The Crisis of European Sciences and Transcendental Phenomenology
The German edition
|Original title||Die Krisis der europäischen Wissenschaften und die transzendentale Phänomenologie: Eine Einleitung in die phänomenologische Philosophie|
|Media type||Print (hardcover and paperback)|
|Pages||405 (English edition)|
The Crisis of European Sciences and Transcendental Phenomenology: An Introduction to Phenomenological Philosophy (German: Die Krisis der europäischen Wissenschaften und die transzendentale Phänomenologie: Eine Einleitung in die phänomenologische Philosophie) is an unfinished 1936 book by the German philosopher Edmund Husserl, seen as the culmination of his thought. Husserl attempts to provide a historical and causal account of the origins of human consciousness.
Husserl purports to show, "by way of a teleological-historical reflection on the origins of our critical scientific and philosophical situation, the inescapable necessity of a transcendental-phenomenological reorientation of philosophy". He attempts to provide a historical and causal account of the origins of consciousness, something excluded or "bracketed" in his earlier works. Husserl, now concerned not so much with particular past events as with the eidos of history, the essential historicity of consciousness and its burden of preoccupations derived from the traditions of its social milieu, casts doubt on his own attempt to found a rigorous science free of all preconceptions. In the third part of the book, he develops the concept of the "life-world" (Lebenswelt) the intersubjective world of natural, pre-theoretical experience and activity, which in his view was neglected by philosophers such as Immanuel Kant in favor of the world of theoretical science. The "theoretical attitude", exemplified for Husserl by Galileo Galilei, arose historically, in ancient Greece, against the background of the life-world, which essentially persists even after the development of the theoretical spirit.
The Crisis of European Sciences and Transcendental Phenomenology has been seen as the culmination of Husserl's thought. Michael Inwood notes that, though Husserl's account of the life-world, its essential priority to theory and theory's emergence from it, owes something to the eideitic method and to epochē (describing the essential structures of the life-world involves suspending scientific presuppositions and our practical engagement with the life-world), some philosophers, including Maurice Merleau-Ponty, considered The Crisis of European Sciences and Transcendental Phenomenology a significant departure from Husserl's earlier work. He believes that unlike the books that Husserl wrote earlier in his career, which were avowedly similar to the Meditations on First Philosophy (1641) of René Descartes and unavowedly similar to Johann Gottlieb Fichte's Foundations of the Science of Knowledge (1794), The Crisis of European Sciences and Transcendental Phenomenology is close in spirit to Georg Wilhelm Friedrich Hegel's The Phenomenology of Spirit (1807).
Others have argued (D. Carr 1970), however, that the pressure set onto his project of pure phenomenology by the rise of existentialist phenomenology and equally socio-cultural developments of Germany in the early thirties changed Husserl's priorities and forced him to try a new approach to reach his audience. In this respect, The Crisis of European Sciences and Transcendental Phenomenology is not the culmination of his phenomenological project per se, but moreover a book of phenomenological philosophy, contrasted with phenomenology as a science. For instance, in 1938, Husserl's Experience and Judgment was published, a book dealing much more explicitly with themes that concerned Husserl in his earlier periods, most notably the task of a transcendental phenomenological logic. As a consequence of this, it is not at all undisputed whether themes and methodology of The Crisis of European Sciences and Transcendental Phenomenology contradicts or constitutes a departure from Husserl's earlier views on phenomenology.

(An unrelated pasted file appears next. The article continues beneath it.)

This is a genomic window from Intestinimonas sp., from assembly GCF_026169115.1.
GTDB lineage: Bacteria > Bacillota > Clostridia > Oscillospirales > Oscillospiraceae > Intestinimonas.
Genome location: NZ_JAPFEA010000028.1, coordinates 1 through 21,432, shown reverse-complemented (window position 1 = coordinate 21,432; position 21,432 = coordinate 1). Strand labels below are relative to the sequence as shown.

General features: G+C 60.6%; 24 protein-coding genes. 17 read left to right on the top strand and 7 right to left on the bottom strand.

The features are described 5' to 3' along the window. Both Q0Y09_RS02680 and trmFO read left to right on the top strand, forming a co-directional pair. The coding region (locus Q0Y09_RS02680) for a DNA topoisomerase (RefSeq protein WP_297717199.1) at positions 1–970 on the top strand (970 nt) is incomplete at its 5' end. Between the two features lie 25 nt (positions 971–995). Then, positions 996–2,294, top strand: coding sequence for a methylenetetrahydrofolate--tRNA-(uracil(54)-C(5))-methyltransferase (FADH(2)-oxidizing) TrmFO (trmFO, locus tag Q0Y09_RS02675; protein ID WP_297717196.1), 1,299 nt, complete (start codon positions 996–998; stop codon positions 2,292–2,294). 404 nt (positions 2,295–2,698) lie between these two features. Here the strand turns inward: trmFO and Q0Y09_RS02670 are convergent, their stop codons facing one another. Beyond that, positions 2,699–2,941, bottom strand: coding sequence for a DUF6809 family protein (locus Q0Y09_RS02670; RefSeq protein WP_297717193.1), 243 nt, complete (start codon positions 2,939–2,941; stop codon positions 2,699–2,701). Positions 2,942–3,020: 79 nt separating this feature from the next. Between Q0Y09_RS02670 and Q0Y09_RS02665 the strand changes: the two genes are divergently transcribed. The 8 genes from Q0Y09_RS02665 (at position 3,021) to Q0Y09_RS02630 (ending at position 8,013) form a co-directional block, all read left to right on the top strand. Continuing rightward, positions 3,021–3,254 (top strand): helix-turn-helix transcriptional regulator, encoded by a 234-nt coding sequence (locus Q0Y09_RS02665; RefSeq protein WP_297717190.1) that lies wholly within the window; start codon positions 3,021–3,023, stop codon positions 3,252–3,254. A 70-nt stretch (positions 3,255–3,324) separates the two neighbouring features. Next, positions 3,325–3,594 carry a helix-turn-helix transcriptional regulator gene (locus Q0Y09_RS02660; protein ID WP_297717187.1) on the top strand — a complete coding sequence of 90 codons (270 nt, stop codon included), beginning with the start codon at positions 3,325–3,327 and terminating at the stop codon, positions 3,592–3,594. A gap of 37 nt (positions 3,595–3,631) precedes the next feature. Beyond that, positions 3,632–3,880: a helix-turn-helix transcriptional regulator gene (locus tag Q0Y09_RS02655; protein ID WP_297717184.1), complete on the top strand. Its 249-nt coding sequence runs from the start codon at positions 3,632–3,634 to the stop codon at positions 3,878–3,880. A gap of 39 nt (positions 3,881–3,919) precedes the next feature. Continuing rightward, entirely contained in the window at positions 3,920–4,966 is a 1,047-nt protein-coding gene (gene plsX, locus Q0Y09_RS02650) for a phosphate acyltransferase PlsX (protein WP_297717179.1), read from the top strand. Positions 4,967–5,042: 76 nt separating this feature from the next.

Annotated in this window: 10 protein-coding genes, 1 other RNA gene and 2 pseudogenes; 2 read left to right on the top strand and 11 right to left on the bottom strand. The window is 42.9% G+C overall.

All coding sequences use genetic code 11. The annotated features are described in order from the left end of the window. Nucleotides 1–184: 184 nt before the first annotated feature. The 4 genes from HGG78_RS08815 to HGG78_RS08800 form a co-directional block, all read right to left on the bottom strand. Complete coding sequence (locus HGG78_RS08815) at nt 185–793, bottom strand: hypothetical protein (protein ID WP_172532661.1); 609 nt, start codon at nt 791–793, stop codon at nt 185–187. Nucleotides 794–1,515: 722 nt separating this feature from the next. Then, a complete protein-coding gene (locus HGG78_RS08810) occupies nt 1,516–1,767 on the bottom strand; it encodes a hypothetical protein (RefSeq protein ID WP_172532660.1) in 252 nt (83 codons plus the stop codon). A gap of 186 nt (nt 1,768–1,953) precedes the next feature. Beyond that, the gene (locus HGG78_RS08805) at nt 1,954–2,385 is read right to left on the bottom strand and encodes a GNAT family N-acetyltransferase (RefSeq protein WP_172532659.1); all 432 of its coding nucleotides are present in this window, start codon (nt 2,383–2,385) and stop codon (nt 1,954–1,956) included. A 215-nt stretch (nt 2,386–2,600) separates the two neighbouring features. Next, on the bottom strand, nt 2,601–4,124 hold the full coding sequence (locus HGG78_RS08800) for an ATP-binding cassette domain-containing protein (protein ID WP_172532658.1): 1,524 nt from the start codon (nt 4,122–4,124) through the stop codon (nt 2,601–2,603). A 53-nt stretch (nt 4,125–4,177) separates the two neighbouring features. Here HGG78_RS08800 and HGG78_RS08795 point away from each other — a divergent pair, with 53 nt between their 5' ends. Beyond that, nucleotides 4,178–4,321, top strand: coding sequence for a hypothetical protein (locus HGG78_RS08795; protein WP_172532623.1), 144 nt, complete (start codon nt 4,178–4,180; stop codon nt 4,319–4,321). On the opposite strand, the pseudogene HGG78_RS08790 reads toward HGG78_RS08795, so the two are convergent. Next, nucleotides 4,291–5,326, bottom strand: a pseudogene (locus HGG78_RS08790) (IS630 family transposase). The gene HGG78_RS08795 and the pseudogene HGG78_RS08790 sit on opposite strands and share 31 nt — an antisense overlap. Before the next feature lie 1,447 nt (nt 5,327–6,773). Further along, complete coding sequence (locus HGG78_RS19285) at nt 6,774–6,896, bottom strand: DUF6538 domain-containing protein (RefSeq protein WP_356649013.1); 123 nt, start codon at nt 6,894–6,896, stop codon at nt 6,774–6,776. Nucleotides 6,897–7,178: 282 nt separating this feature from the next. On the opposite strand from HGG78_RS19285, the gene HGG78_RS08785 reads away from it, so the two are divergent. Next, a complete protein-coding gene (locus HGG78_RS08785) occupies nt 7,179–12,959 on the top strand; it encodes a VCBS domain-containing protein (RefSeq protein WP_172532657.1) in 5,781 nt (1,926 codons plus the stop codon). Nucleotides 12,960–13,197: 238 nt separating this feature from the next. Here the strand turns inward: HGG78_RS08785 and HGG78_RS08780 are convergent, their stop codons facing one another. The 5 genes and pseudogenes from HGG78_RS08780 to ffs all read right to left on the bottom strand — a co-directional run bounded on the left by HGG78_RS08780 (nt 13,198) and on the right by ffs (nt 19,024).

Some researches utilized Husserl's Crisis as a starting point in order to show how other disciplines, e.g. mainstream economics, shared the crisis of modern sciences. In this respect, mainstream economics is a special case, since economic theory, taking physics as an ideal to follow and mimic, somehow inherited the methodological problems, the attitudes and the aspirations of natural sciences. In Husserl’s view, the crisis of modern sciences was caused by their efforts to mathematize our life-world. It can be argued, citing the classical texts, that neoclassical economics did not try to apply this aspectual misinterpretation. Although its methodology became similar to Galileo’s physics and shared the faith in mechanical philosophy, it should be realized that Neoclassicals did not substitute the abstract world to be scientifically investigated for directly experienced reality. According to these texts, early Neoclassicals pursued their studies deliberately assuming abstract environment and elements differing from reality. However, under the evolution of mainstream theory, its relation to reality underwent a peculiar rearrangement in which the total and direct merging of directly experienced reality and mathematical models into each other emerged only as a relatively late development, implemented by new classical macroeconomics, but the imperative of it was present all along. This was the way, as it is argued, how Husserlian scientific crisis emerged in economics.
- Inwood 2005. p. 410.
- Welton 1989. p. ix.
- Galbács, Peter (2015). "Methodological Principles and an Epistemological Introduction". The Theory of New Classical Macroeconomics. A Positive Critique. Heidelberg/New York/Dordrecht/London: Springer. pp. 1–52. doi:10.1007/978-3-319-17578-2. ISBN 978-3-319-17578-2.